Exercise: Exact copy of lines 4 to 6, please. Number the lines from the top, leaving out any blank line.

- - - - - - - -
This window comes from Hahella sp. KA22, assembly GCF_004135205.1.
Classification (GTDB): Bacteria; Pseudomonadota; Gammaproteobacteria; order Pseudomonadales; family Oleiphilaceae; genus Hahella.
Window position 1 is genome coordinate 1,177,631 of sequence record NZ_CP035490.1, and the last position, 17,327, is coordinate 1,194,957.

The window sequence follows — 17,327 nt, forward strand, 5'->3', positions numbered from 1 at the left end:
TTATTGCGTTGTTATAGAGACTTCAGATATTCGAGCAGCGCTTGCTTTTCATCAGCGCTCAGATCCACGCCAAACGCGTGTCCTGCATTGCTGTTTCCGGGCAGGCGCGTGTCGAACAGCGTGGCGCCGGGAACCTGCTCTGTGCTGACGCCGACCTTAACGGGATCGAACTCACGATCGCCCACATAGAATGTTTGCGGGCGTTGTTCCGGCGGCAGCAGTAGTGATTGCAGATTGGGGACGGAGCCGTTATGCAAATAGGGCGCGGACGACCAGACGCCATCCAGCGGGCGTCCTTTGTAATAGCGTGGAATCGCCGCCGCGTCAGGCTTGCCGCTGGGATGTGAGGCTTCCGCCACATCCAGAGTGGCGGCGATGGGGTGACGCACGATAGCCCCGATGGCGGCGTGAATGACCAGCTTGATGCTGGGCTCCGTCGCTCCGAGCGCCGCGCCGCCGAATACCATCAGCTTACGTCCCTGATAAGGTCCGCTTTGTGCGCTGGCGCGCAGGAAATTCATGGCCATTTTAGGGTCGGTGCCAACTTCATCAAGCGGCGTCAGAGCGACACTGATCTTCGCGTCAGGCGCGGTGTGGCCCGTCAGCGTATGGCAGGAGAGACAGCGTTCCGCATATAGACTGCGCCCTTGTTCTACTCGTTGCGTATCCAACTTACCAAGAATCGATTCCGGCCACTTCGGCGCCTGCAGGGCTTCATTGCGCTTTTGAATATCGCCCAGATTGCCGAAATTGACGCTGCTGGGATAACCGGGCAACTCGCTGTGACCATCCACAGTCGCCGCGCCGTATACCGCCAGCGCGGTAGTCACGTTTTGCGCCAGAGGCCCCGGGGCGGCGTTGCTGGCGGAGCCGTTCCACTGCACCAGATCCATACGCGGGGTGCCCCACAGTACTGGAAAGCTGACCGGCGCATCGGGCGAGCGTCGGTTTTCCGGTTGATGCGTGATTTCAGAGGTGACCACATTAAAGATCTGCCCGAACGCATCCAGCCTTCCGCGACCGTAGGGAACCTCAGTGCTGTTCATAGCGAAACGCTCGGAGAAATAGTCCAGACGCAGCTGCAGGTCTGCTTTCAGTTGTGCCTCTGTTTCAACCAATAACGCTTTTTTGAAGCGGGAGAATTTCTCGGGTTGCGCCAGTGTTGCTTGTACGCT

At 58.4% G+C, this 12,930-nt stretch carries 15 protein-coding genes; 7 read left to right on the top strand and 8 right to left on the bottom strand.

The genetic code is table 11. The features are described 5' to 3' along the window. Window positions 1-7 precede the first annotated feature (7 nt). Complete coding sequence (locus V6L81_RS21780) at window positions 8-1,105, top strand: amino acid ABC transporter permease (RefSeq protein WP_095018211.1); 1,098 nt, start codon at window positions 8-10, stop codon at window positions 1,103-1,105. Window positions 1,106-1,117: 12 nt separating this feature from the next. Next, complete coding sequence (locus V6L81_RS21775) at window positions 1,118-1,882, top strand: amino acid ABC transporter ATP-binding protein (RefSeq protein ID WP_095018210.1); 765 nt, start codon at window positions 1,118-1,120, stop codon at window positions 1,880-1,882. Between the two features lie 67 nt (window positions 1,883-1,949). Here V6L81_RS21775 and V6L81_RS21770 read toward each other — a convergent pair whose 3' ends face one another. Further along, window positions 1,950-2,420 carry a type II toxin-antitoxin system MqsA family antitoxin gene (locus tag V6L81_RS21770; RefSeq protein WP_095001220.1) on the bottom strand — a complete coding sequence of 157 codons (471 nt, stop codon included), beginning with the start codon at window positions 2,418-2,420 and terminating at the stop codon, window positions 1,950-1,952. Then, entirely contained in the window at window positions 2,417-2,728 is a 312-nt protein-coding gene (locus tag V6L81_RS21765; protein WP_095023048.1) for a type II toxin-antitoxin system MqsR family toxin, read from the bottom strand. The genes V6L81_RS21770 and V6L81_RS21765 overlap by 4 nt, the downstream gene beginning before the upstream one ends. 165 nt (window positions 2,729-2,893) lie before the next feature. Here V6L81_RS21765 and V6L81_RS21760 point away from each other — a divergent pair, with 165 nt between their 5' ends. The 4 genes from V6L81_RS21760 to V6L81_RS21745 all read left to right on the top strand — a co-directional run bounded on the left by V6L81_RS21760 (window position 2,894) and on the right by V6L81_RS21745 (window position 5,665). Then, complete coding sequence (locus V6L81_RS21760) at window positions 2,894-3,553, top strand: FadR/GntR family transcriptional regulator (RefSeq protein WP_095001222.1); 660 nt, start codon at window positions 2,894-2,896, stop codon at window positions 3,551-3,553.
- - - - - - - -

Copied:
The window sequence follows — 17,327 nt, forward strand, 5'->3', positions numbered from 1 at the left end:
TTATTGCGTTGTTATAGAGACTTCAGATATTCGAGCAGCGCTTGCTTTTCATCAGCGCTCAGATCCACGCCAAACGCGTGTCCTGCATTGCTGTTTCCGGGCAGGCGCGTGTCGAACAGCGTGGCGCCGGGAACCTGCTCTGTGCTGACGCCGACCTTAACGGGATCGAACTCACGATCGCCCACATAGAATGTTTGCGGGCGTTGTTCCGGCGGCAGCAGTAGTGATTGCAGATTGGGGACGGAGCCGTTATGCAAATAGGGCGCGGACGACCAGACGCCATCCAGCGGGCGTCCTTTGTAATAGCGTGGAATCGCCGCCGCGTCAGGCTTGCCGCTGGGATGTGAGGCTTCCGCCACATCCAGAGTGGCGGCGATGGGGTGACGCACGATAGCCCCGATGGCGGCGTGAATGACCAGCTTGATGCTGGGCTCCGTCGCTCCGAGCGCCGCGCCGCCGAATACCATCAGCTTACGTCCCTGATAAGGTCCGCTTTGTGCGCTGGCGCGCAGGAAATTCATGGCCATTTTAGGGTCGGTGCCAACTTCATCAAGCGGCGTCAGAGCGACACTGATCTTCGCGTCAGGCGCGGTGTGGCCCGTCAGCGTATGGCAGGAGAGACAGCGTTCCGCATATAGACTGCGCCCTTGTTCTACTCGTTGCGTATCCAACTTACCAAGAATCGATTCCGGCCACTTCGGCGCCTGCAGGGCTTCATTGCGCTTTTGAATATCGCCCAGATTGCCGAAATTGACGCTGCTGGGATAACCGGGCAACTCGCTGTGACCATCCACAGTCGCCGCGCCGTATACCGCCAGCGCGGTAGTCACGTTTTGCGCCAGAGGCCCCGGGGCGGCGTTGCTGGCGGAGCCGTTCCACTGCACCAGATCCATACGCGGGGTGCCCCACAGTACTGGAAAGCTGACCGGCGCATCGGGCGAGCGTCGGTTTTCCGGTTGATGCGTGATTTCAGAGGTGACCACATTAAAGATCTGCCCGAACGCATCCAGCCTTCCGCGACCGTAGGGAACCTCAGTGCTGTTCATAGCGAAACGCTCGGAGAAATAGTCCAGACGCAGCTGCAGGTCTGCTTTCAGTTGTGCCTCTGTTTCAACCAATAACGCTTTTTTGAAGCGGGAGAATTTCTCGGGTTGCGCCAGTGTTGCTTGTACGCT

At 58.4% G+C, this 12,930-nt stretch carries 15 protein-coding genes; 7 read left to right on the top strand and 8 right to left on the bottom strand.